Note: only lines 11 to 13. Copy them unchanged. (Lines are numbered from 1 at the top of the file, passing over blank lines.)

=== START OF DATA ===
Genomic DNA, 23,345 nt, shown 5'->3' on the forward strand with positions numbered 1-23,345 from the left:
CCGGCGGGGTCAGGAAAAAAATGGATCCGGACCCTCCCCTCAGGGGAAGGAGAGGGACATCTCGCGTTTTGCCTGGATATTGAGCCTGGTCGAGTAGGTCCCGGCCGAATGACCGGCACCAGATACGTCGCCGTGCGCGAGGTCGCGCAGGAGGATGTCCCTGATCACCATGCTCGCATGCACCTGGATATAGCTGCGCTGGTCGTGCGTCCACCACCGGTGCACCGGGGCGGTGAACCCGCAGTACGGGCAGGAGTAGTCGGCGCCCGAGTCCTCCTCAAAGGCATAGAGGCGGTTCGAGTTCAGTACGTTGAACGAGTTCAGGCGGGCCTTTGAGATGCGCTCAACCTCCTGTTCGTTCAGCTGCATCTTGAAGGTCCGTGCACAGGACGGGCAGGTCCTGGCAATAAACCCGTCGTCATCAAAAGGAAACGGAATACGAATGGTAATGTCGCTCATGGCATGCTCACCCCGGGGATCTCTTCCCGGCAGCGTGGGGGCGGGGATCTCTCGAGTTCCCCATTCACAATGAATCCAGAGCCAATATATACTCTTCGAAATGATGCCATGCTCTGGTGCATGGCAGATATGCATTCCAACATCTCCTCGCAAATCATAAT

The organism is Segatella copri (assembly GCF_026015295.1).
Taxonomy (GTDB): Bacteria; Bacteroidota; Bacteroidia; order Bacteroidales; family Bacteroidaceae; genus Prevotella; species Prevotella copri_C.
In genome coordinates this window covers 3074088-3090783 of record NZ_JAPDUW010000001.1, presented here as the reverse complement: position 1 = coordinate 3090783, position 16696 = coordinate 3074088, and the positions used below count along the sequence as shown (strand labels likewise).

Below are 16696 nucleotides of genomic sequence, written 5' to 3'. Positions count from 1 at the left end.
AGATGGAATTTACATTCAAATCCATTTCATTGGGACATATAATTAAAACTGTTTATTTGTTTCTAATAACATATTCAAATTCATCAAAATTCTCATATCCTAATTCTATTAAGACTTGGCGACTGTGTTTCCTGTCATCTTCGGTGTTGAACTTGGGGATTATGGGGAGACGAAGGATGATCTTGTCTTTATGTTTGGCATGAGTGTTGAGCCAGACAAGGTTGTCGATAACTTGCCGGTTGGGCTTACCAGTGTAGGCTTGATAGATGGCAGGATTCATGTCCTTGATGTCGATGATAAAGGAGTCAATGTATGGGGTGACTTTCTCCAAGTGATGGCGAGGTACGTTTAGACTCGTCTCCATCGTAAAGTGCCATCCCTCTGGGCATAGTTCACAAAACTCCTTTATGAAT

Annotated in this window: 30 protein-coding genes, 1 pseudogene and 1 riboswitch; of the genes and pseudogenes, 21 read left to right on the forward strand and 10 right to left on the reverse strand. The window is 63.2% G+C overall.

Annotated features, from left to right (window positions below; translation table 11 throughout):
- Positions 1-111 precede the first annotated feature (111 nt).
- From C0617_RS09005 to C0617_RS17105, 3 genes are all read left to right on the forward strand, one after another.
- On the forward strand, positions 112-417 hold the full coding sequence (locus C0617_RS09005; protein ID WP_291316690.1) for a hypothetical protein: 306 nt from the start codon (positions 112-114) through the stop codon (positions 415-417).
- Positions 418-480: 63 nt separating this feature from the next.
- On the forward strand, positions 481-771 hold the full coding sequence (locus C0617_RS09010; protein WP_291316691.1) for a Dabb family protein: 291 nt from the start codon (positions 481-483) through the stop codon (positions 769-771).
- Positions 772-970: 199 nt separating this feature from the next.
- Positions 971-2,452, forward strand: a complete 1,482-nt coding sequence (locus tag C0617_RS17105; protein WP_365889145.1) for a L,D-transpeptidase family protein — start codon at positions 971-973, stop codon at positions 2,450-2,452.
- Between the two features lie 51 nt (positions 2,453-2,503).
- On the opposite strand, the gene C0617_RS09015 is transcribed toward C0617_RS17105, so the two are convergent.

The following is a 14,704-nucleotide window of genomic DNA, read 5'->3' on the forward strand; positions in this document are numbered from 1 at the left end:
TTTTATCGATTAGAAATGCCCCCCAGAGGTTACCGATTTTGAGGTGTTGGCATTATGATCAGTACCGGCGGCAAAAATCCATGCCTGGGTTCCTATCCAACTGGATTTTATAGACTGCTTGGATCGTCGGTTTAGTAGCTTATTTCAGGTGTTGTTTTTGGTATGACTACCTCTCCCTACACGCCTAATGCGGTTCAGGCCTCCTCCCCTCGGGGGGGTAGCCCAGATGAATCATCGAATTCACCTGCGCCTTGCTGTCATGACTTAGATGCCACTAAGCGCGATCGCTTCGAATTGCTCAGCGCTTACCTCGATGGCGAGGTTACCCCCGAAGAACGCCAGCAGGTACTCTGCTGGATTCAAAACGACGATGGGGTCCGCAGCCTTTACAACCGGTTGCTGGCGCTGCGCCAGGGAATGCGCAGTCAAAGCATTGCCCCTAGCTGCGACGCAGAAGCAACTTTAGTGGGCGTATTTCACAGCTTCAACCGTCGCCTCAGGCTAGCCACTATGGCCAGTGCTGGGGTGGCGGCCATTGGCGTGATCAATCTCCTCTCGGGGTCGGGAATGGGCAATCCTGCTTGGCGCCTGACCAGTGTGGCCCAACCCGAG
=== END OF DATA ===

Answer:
- From C0617_RS09005 to C0617_RS17105, 3 genes are all read left to right on the forward strand, one after another.
- On the forward strand, positions 112-417 hold the full coding sequence (locus C0617_RS09005; protein ID WP_291316690.1) for a hypothetical protein: 306 nt from the start codon (positions 112-114) through the stop codon (positions 415-417).
- Positions 418-480: 63 nt separating this feature from the next.